Session Title: Sjögren's Syndrome - Clinical
Session Type: Abstract Submissions (ACR)
Background/Purpose: Minor salivary gland biopsy is part of the diagnostic process for primary Sjögren’s syndrome (pSS), but is not suitable for repeated follow-up. Ultrasound (US) represents a non-invasive imaging method of the major salivary glands that may serve as a supplement to minor salivary gland biopsy. The aim of this study was to investigate parotid and submandibular gland ultrasound in relation to sicca symptoms, glandular function and minor salivary gland inflammation.
Methods: Patients with primary Sjögren’s syndrome were recruited from Haukeland University Hospital (n=41). The parotid and submandibular glands were examined by US using a GE LogiqE9 with a linear transducer with 6-15MHz. Glandular homogeneity and presence of hypoechogenic areas was evaluated and scored (0-3) according to Hocevar et al 2005. Scores 0-1 were considered normal and scores 2-3 pathological. Sicca symptoms of the mouth and eyes were recorded. Salivary gland functional capacity was evaluated by unstimulated and stimulated sialometry. Tear secretion was evaluated by the Schirmer I-test. Minor salivary gland inflammation was evaluated by focus score.
Results: Ultrasound was performed in 40 patients, with scores ranging 0-1 (n=22) and 2-3 (n=18). Mean age of patients with normal US findings was 63 years compared to 52 years in patients with pathological US findings (p<0.05), and correlated with ultrasound score (p<0.05, r=-0.388, n=40). Oral sicca symptoms correlated with sicca symptoms of the eyes (p<0.001, r=592, n=41), ultrasound score (p<0.05, r=0.402, n=40), and saliva levels (p<0.05, r=-0.392, n=41) and (p<0.05, r=-0.363, n=41), unstimulated and stimulated saliva respectively. In patients with normal and pathological US, mean unstimulated saliva was 2.2 ml/15 min and 0.5 ml/15 min (p<0.01), and the stimulated saliva levels were 6.1 ml/5 min and 2.5 ml/5 min (p<0.001). Levels of unstimulated and stimulated saliva correlated (p=0.001, r=0.509, n=41). Ultrasound scores correlated with unstimulated (p<0.001, r=-0.531, n=40) and stimulated saliva (p<0.01, r=-0.454, n=40). 17/27 patients with unstimulated saliva ≤ 1.5ml/15 min had pathological ultrasound changes compared to 1/13 with normal unstimulated saliva (p<0.01). 13/17 patients with stimulated saliva ≤ 3.5ml/5 min had pathological ultrasound compared to 5/23 with normal stimulated saliva (p<0.01). Tear secretion by the Schirmer I-test correlated in the right and left eye (p<0.001, r=0.749, n=39). Unstimulated saliva secretion correlated with tear secretion (p<0.001, r=0.537, n=39) and (p<0.05, r=0.343, n=39), right and left eye, respectively. Focus score was available in 31/41 patients, and correlated with ultrasound score (p<0.05, r=0.373, n=30). Mean focus score was 2.6 in patients with ultrasound pathology and 1.3 in patients with normal ultrasound (p=0.051).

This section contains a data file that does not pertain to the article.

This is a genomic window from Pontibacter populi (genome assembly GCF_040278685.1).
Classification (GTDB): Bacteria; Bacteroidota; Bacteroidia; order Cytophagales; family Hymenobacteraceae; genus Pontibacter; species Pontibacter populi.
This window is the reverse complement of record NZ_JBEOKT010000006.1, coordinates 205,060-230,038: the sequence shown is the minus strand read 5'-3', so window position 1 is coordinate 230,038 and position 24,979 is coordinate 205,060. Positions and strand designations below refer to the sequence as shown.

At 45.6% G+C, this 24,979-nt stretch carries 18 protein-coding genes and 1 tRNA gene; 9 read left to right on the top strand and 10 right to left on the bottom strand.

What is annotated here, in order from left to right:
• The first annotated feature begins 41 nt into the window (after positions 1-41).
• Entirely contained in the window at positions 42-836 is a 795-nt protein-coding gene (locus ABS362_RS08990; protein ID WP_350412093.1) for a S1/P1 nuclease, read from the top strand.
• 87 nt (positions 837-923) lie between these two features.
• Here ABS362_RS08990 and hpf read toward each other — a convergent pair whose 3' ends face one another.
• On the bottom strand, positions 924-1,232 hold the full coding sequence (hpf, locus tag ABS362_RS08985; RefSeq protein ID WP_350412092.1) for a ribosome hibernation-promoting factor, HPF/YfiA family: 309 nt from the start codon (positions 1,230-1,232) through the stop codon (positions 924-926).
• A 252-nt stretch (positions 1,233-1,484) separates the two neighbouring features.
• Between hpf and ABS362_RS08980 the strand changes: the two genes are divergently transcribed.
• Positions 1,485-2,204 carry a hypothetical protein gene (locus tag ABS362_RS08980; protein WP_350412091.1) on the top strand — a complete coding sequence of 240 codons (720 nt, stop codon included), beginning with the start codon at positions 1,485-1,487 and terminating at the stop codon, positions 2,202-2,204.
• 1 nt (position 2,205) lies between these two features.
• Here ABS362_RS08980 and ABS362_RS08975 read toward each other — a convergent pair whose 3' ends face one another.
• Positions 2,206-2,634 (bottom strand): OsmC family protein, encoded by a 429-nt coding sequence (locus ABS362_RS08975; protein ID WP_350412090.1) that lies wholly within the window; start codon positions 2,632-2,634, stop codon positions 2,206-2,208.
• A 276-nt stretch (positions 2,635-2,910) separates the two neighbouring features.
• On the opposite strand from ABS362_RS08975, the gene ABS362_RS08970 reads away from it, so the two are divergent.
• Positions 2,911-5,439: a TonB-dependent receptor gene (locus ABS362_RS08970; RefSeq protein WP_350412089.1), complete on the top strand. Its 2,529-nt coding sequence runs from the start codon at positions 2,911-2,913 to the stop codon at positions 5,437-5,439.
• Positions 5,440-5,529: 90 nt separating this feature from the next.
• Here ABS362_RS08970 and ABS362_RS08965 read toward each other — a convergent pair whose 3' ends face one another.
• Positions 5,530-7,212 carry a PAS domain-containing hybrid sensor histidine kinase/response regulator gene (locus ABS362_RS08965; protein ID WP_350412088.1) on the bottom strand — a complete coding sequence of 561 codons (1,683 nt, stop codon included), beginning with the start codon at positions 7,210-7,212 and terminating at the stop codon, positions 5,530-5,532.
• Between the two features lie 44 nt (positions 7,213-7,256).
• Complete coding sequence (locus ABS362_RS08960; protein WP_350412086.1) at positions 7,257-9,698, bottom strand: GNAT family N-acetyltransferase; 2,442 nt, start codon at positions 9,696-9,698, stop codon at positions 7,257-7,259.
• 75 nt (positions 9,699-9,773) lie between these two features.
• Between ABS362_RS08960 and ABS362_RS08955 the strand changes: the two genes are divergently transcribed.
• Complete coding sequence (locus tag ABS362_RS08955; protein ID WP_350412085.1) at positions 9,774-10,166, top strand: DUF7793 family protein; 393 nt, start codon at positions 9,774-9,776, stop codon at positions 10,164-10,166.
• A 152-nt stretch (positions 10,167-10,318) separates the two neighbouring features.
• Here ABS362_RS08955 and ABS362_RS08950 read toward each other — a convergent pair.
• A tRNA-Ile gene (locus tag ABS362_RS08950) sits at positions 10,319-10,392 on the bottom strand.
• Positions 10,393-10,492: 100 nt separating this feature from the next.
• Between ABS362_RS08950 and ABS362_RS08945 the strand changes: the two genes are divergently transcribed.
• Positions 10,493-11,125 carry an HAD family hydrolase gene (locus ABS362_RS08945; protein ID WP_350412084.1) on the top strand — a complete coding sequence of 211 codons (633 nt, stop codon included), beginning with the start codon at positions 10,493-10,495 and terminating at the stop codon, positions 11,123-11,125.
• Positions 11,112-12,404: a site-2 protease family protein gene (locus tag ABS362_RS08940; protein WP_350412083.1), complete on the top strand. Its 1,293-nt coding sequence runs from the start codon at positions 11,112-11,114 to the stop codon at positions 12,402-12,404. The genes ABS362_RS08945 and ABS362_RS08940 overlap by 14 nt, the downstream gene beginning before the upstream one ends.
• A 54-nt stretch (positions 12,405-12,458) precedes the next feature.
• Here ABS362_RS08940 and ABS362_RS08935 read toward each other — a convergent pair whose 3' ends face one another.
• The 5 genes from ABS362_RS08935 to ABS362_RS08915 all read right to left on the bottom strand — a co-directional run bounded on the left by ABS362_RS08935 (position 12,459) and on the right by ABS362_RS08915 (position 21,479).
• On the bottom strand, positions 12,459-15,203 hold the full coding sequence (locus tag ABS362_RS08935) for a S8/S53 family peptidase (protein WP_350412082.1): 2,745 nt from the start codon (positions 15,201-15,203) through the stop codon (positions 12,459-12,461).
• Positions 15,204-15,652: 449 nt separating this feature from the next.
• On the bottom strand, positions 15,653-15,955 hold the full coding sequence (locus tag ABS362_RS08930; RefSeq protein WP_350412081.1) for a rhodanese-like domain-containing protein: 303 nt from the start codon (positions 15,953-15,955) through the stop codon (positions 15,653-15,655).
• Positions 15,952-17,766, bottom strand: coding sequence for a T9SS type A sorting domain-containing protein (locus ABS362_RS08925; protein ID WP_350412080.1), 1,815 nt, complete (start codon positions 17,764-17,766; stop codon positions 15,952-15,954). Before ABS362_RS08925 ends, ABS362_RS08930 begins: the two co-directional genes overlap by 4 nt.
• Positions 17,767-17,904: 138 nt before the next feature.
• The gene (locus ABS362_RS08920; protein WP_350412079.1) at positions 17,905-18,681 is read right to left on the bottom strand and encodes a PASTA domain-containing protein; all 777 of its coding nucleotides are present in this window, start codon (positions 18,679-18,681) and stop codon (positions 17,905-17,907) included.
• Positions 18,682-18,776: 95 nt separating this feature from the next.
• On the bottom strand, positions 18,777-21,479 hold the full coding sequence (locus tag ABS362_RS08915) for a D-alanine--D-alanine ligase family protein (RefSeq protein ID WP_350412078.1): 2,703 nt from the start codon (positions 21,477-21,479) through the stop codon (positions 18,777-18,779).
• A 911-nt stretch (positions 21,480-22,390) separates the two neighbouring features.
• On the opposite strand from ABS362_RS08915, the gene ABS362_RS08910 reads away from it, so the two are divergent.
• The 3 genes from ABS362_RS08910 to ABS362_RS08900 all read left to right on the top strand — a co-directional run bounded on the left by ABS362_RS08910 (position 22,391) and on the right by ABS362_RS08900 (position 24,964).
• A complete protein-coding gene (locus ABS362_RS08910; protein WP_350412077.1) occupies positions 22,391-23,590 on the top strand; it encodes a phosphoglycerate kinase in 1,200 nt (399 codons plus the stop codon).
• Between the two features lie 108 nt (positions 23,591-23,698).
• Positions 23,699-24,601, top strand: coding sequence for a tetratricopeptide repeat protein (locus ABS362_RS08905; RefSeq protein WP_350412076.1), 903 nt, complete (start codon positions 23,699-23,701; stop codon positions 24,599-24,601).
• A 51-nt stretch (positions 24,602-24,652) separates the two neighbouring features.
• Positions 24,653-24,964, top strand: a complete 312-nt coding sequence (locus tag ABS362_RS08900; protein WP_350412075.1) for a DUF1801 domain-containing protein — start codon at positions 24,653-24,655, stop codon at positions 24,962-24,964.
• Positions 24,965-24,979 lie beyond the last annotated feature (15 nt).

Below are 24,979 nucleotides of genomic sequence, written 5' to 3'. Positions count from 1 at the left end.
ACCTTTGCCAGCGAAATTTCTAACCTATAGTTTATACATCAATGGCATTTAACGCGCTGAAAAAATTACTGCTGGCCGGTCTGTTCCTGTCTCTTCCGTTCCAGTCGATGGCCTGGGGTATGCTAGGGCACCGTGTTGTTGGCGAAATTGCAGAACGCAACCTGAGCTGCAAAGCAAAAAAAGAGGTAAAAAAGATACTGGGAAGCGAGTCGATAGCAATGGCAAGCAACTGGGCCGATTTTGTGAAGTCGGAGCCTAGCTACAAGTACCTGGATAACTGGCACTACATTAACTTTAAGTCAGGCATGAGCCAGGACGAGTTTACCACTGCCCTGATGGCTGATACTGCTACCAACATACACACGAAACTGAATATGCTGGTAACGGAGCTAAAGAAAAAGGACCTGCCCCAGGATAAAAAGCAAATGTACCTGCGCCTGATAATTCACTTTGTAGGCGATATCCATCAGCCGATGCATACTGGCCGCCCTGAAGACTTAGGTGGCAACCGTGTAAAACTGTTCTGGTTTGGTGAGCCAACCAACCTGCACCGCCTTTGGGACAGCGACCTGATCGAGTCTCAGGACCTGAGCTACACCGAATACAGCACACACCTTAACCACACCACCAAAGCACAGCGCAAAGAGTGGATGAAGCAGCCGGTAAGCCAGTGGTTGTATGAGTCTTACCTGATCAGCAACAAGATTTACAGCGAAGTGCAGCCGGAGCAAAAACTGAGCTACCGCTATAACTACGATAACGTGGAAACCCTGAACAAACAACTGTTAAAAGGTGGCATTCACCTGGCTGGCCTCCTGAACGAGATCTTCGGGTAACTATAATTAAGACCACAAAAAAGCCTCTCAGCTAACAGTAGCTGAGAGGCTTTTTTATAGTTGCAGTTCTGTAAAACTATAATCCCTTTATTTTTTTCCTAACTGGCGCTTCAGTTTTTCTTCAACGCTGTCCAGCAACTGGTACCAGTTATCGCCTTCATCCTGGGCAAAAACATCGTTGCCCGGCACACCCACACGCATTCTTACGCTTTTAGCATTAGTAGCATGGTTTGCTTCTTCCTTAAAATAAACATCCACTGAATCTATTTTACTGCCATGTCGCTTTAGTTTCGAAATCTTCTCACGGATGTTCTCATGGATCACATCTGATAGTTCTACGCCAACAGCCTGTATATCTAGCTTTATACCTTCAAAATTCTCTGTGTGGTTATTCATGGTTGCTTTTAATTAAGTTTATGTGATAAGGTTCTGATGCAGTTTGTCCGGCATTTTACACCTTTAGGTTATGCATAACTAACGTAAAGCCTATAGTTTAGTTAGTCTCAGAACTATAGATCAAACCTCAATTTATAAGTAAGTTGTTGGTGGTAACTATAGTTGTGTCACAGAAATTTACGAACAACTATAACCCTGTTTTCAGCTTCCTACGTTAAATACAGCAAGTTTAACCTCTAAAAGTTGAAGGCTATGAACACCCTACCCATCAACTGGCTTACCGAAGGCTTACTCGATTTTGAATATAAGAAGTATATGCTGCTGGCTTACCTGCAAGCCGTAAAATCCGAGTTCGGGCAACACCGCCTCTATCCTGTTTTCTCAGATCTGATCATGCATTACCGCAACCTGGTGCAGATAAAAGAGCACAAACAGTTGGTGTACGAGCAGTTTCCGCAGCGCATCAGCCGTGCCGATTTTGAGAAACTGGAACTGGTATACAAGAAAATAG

Conclusion: In this cohort of patients with pSS findings from non-invasive imaging method ultrasound correlate with oral sicca symptoms, glandular function and minor salivary gland inflammation. Ultrasound of major salivary glands seems to be a useful tool for diagnostics and follow-up of patients with pSS.
M. V. Jonsson,
J. G. Brun,
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ACR Meeting Abstracts - https://acrabstracts.org/abstract/ultrasonography-of-major-salivary-glands-in-primary-sjogrens-syndrome/